Key clinical point: Minority men were more likely than white men to have undergone prostate cancer-specific antigen (PSA) testing but were less likely to be told about risks and benefits, which may contribute to lack of shared decision-making and perceived disparities in disease outcomes.
Major finding: Compared with white men, non-Hispanic Black men reported significantly less communication from health care professionals about how some doctors but not others recommend PSA screening (odds ratio 0.16), and less communication about whether PSA tests save lives (OR 0.49).
Study details: The data come from a cross-sectional analysis of 518 aged 18 to 49 years who responded to an online survey between October 2011 and February 2012. The study population was 61% non-Hispanic white men and 11.5% non-Hispanic black men.
Disclosures: The study received no outside funding. The researchers had no financial conflicts to disclose.
"The appropriate approach to screening for prostate cancer with prostate-specific antigen (PSA) continues to be controversial. The United States Preventive Services Task force (USPSTF) recommends the use of informed decision-making when considering use of PSA for screening. In this cross-sectional study, Miller et al utilized survey results from a large database to determine whether the extent of communication regarding use of PSA for screening may differ amongst racial and ethnic groups between the ages of 18 and 49. While less than 10% of the entire group had a PSA test (8.5% did), the authors discovered that minority men were more likely to have had a PSA but were less likely to have had discussions regarding the harms and benefits of PSA testing. In the setting of uncertainty regarding the optimal use of PSA screening, more implementation research is needed to determine how to best incorporate informed decision-making into clinical practice.”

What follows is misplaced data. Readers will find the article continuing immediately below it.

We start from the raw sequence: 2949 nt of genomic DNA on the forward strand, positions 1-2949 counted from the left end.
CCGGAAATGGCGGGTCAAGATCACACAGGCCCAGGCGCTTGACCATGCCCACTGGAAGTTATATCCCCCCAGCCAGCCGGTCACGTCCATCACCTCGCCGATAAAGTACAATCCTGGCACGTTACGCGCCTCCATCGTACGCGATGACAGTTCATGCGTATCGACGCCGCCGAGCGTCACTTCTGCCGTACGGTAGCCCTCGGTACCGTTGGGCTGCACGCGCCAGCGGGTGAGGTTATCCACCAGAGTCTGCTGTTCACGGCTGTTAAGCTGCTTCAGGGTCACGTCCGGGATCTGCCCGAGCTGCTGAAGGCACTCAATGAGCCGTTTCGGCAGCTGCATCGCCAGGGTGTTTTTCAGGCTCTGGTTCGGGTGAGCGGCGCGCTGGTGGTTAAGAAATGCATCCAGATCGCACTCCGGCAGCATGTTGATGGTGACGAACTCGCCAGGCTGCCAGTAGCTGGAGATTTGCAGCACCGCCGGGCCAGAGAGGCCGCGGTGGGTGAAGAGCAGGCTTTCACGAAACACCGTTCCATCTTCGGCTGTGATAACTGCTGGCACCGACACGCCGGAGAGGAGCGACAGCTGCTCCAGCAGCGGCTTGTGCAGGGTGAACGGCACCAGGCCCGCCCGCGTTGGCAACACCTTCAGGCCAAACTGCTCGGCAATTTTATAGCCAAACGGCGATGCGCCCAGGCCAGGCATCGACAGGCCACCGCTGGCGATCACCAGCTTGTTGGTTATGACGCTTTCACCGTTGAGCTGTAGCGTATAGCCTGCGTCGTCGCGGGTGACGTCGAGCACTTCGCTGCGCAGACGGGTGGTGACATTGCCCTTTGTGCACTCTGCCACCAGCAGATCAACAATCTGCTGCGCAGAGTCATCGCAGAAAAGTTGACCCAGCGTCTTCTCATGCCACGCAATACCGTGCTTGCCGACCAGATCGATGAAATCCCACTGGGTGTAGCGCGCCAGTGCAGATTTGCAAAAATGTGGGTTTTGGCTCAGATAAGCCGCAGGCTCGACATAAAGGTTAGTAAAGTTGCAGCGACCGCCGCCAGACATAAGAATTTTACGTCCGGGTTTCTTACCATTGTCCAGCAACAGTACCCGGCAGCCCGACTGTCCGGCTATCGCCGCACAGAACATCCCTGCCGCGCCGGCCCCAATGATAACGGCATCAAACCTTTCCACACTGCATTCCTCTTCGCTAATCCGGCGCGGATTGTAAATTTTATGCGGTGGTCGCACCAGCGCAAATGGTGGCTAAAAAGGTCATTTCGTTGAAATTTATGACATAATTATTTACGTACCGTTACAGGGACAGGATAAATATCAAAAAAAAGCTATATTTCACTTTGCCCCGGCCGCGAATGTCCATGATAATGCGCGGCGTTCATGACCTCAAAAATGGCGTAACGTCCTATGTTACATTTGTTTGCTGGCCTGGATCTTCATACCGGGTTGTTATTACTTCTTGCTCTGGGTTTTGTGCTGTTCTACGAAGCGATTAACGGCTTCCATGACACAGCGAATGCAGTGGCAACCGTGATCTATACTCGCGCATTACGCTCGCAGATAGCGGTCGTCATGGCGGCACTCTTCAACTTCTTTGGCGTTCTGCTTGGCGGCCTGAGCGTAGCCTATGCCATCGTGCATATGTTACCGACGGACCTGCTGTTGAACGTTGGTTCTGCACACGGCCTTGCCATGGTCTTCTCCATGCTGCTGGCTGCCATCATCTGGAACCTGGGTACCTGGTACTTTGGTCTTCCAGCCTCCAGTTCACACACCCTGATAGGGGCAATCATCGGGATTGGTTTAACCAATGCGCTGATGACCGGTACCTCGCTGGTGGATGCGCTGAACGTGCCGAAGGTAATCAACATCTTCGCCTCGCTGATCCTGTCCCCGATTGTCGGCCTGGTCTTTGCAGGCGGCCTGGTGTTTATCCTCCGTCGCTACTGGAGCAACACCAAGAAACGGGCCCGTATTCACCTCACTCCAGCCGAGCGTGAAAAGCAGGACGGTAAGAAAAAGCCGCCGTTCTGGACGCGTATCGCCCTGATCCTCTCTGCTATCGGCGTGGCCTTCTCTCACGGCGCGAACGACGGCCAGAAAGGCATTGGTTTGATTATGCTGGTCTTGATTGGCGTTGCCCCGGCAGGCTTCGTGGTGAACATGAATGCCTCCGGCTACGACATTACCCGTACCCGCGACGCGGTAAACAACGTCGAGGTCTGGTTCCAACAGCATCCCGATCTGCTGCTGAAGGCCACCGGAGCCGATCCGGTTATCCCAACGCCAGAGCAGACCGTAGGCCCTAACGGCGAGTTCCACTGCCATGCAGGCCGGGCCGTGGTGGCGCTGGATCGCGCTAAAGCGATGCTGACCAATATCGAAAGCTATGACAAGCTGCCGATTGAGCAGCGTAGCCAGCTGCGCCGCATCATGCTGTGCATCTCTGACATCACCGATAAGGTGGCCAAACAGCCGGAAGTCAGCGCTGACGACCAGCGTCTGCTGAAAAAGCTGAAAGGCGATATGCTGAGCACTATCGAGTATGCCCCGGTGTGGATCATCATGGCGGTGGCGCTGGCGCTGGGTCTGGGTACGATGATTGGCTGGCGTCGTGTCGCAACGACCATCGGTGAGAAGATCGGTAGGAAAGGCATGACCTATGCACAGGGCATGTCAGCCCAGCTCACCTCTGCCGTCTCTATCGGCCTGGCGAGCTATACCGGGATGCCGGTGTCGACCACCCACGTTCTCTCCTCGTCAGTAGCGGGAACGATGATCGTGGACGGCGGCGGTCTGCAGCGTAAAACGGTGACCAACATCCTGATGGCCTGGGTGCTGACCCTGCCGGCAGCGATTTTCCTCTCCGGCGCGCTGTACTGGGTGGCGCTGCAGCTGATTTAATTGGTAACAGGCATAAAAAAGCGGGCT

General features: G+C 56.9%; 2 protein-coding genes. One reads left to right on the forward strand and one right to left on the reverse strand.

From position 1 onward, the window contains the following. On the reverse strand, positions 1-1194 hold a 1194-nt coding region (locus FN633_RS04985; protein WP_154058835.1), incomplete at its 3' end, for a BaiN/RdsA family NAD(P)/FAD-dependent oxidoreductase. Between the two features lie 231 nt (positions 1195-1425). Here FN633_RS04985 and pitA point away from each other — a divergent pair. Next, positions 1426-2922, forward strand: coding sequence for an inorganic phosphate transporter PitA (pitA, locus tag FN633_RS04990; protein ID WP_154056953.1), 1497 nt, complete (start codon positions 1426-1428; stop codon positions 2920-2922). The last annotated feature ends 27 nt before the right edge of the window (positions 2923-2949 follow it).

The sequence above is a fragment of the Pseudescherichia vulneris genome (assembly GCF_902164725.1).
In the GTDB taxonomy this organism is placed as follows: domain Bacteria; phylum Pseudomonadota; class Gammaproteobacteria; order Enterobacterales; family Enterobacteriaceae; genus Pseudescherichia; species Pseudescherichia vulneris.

Mark Klein, MD
Miller DB et al. J Canc Educ. 2021 Mar 10. doi: 10.1007/s13187-021-01984-6.